Kenny MacAskill: Treating a few migrants like the Spanish Armada is just one of ‘Brexit’s Follies’

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Declaring a major incident over a handful of people trying to cross the English Channel and talking about building new military bases around the world are just two of the UK Government’s ‘Brexit Follies’, writes Kenny MacAskill.

The festive season provided a bumper crop of ‘Brexit Follies’. Audiences around Europe must have been unsure whether to laugh or cry at the antics in the UK, though the growing frustration of EU political leaders was clearly audible. What was mildly amusing or just disconcerting is now a clear irritancy to them, which is a worry for the rest of us threatened by British political dysfunctionality.

A UK Border Force boat patrols Dover Harbour amid a 'major incident' over a handful of people crossing the English Channel (Picture: Christopher Furlong/Getty Images)

A UK Border Force boat patrols Dover Harbour amid a 'major incident' over a handful of people crossing the English Channel (Picture: Christopher Furlong/Getty Images)

One episode was reminiscent of a scene from “Dad’s Army” with ministers and officials running around shouting “Don’t Panic” as if a national crisis was upon us. The Home Secretary even had to break into his “safari” to return home and deal with it, though why he was away in the first place was never properly answered. Ministers are entitled to holidays, as I’ve said before, but this is a time of crisis and that was a sojourn too far. Returning wasn’t a sign of command but an indication of dereliction of duty in the first place.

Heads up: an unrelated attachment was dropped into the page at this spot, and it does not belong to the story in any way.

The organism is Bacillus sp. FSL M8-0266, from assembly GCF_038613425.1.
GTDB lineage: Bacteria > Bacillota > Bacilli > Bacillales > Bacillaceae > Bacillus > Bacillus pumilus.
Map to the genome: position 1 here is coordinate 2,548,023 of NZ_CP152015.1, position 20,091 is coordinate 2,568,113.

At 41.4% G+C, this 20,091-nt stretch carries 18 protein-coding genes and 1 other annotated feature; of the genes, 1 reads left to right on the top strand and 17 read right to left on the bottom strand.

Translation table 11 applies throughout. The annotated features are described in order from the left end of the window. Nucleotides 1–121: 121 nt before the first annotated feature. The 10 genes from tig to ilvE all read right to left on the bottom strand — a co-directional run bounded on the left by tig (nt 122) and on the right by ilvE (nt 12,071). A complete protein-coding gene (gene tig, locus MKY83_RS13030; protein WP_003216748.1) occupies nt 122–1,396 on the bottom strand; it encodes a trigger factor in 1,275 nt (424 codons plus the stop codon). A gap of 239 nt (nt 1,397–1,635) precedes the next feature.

I recall being assigned Jerome K Jerome’s book Three Men in a Boat nearly 50 years ago and finding it painfully dull. Six Iranians in a boat seemed a much more exciting story but hardly a national crisis. Whilst most of us saw bemused and bedraggled refugees more to be pitied than feared, Sajid Javid seemed to see a latter-day Spanish Armada sailing to scale the White Cliffs of Dover.

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That it was majored on by the BBC as a festive highlight was truly shameful but simply adds to their litany of “boosterism” for Brexit through the parading of charlatans like Farage and the pandering to the agenda of the lunatic ERG group of Tories. Also, largely left uncommented on was that the immediate solution is closer cooperation with France, as was the fact that no more than Trump’s Wall will the seas provide a barrier to desperate people. The long-term answers of closer working with the EU and alleviating the issues making people flee – many caused by actions in which the UK has been complicit – were also left unsaid.

To their credit, the BBC did provide a major expose with the Ramsgate Ferry debacle. That it fell at the door of Chris Grayling, the Transport minister, is no surprise. Almost everything he touches in ministerial office turns to dust. The debacle that is the English justice system, with prisons in crisis, probation in meltdown and legal aid a thing of the past for most, is largely down to his tenure.

Now he’s turning his hand to transport and continuing where he left off, moving seamlessly in his trail of destruction from railways to waterways. At least Admiral Nelson had a plan at the Battle of Copenhagen when disobeying admiralty orders and putting the telescope to his blind eye, saying: “I see no ships.”